On April 21st, Sepsis Alliance launched Pediatric Sepsis Week to raise awareness of the signs and symptoms of sepsis in children, and to honor the 75,000 children in the United States who develop sepsis each year.
Sepsis is the body’s life-threatening reaction to an infection and it takes the lives of more children every year than pediatric cancers. This annual observance will now take place the third week of April.
Sepsis Alliance invites parents and loved ones of pediatric sepsis survivors, and sepsis survivors themselves, to share their sepsis experience on social media using the hashtag #ChildhoodSepsisStory to help raise awareness of sepsis in children and to remind other survivors and families that they are not alone.
During Pediatric Sepsis Week, it is extremely important for us to work closely with pediatric sepsis survivors, their families, as well as with the families of the little ones who did not survive, so we can bring to life and honor their experiences."
Thomas Heymann, President and Executive Director, Sepsis Alliance
“Every day about 18 children in the U.S. die from sepsis. That’s why it’s vital for parents and caregivers to know how to recognize the signs and symptoms of sepsis in children early, and to seek medical attention immediately. It can save their child’s life and reduce the chances of long-term complications,” added Thomas.
Early recognition and treatment of sepsis can increase a child’s chances of survival and improves their recovery. The signs and symptoms of sepsis in children may present differently than in adults and may include:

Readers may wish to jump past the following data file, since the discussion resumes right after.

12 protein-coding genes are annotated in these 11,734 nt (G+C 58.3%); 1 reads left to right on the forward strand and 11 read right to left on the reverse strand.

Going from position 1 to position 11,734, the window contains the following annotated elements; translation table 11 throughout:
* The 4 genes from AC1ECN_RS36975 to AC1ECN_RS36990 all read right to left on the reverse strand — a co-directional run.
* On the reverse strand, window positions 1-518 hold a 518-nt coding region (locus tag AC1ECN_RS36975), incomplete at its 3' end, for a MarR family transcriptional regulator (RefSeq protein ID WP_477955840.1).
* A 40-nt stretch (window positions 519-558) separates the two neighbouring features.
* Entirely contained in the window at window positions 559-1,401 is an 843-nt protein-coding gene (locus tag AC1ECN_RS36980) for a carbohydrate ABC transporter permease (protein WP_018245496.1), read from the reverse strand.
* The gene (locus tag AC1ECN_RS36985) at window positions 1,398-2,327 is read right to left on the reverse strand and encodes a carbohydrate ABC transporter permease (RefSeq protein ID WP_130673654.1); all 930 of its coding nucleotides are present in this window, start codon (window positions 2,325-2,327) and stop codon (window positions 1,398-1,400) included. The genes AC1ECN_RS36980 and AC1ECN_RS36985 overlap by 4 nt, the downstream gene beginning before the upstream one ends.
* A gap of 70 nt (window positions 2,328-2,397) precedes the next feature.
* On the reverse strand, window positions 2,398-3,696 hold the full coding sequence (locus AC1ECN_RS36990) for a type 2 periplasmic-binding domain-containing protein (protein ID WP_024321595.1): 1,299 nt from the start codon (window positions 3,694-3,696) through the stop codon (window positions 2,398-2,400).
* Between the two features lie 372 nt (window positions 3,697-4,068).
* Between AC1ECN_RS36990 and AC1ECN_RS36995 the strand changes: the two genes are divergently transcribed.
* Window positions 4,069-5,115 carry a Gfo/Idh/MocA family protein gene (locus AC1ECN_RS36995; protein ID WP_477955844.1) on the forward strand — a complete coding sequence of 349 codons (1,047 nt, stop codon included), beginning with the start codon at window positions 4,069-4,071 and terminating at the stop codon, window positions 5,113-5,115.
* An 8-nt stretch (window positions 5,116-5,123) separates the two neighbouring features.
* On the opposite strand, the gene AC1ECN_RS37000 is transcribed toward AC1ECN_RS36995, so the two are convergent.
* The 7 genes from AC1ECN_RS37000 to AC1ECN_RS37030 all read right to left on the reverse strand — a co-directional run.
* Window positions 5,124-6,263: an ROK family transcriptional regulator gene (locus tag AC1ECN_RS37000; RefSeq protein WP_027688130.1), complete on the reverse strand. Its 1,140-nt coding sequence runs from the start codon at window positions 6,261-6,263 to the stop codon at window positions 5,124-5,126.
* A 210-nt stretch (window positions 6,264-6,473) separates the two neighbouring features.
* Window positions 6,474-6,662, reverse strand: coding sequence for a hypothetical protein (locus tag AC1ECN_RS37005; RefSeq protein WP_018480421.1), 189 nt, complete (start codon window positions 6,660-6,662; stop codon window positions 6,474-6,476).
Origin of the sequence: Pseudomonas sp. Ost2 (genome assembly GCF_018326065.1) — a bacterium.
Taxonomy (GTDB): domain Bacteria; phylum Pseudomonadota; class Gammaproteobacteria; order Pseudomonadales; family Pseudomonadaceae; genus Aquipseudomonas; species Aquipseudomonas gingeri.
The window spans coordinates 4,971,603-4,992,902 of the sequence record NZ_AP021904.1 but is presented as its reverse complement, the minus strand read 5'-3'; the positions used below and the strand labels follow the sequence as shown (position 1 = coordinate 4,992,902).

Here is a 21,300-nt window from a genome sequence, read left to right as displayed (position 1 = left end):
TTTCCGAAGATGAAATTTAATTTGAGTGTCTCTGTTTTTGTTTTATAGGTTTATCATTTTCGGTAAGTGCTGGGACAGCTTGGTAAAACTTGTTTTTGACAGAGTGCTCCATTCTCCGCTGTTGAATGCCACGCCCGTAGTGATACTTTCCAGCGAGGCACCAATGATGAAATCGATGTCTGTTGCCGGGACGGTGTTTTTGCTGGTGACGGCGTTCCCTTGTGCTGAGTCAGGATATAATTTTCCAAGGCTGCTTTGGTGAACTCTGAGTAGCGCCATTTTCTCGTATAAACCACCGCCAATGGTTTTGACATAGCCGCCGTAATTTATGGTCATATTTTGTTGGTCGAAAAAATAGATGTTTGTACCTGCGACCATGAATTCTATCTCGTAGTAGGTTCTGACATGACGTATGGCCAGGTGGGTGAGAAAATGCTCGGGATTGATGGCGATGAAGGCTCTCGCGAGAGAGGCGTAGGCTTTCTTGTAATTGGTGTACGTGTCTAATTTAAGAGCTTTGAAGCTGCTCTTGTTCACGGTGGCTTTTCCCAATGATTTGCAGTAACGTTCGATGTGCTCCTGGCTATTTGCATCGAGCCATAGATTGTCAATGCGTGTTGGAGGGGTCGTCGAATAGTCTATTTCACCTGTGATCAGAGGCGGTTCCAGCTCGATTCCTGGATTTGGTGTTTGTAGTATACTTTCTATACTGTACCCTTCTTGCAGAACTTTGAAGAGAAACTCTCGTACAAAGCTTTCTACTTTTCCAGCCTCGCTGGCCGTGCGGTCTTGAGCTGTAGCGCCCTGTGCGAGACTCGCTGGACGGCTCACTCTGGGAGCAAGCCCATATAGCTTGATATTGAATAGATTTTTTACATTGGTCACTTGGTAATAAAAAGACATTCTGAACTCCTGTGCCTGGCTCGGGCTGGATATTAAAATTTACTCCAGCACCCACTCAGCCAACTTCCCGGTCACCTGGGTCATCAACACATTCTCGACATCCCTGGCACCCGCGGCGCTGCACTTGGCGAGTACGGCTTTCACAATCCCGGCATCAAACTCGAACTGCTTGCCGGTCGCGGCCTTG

- Skin abnormally cold to the touch
- Mottled, bluish, or pale skin
- Rash that does not fade when pressed
- Very fast or rapid breathing
- Lethargy or difficult to wake
Additionally, for children under 5 years old, signs and symptoms may include:
- Not drinking or feeding
- Repeated vomiting
- 12 hours without urinating
In time for Pediatric Sepsis Week, Sepsis Alliance debuted Bug, a ladybug character to help children learn about infection prevention. Bug is illustrated by Alyssia Aguilar in loving memory of her son Mark Anthony II, who was taken by sepsis when he was only 16 days old.
Bug was inspired by the spirit of Erin “Bug” Flatley, an aspiring teacher who passed away from sepsis when she was 23 years old. After her death, Erin’s father Carl Flatley, DDS, MSD, founded Sepsis Alliance.
I truly hope that my art will help teach and also spread smiles to young faces and families that are learning about sepsis. I wanted to find a way to remember my son’s name and honor his life by giving back. Partnering with Sepsis Alliance to create Bug was the perfect opportunity to do that.”
Bug will be featured on Sepsis Alliance’s social media throughout the week, along with infection prevention tips for parents, caregivers, and children. To access printable Bug coloring sheets, a downloadable pediatric sepsis week toolkit, and learn how to raise sepsis awareness, click here.
Materials provided by Sepsis Alliance, an organization dedicated to raising awareness of sepsis and advancing research.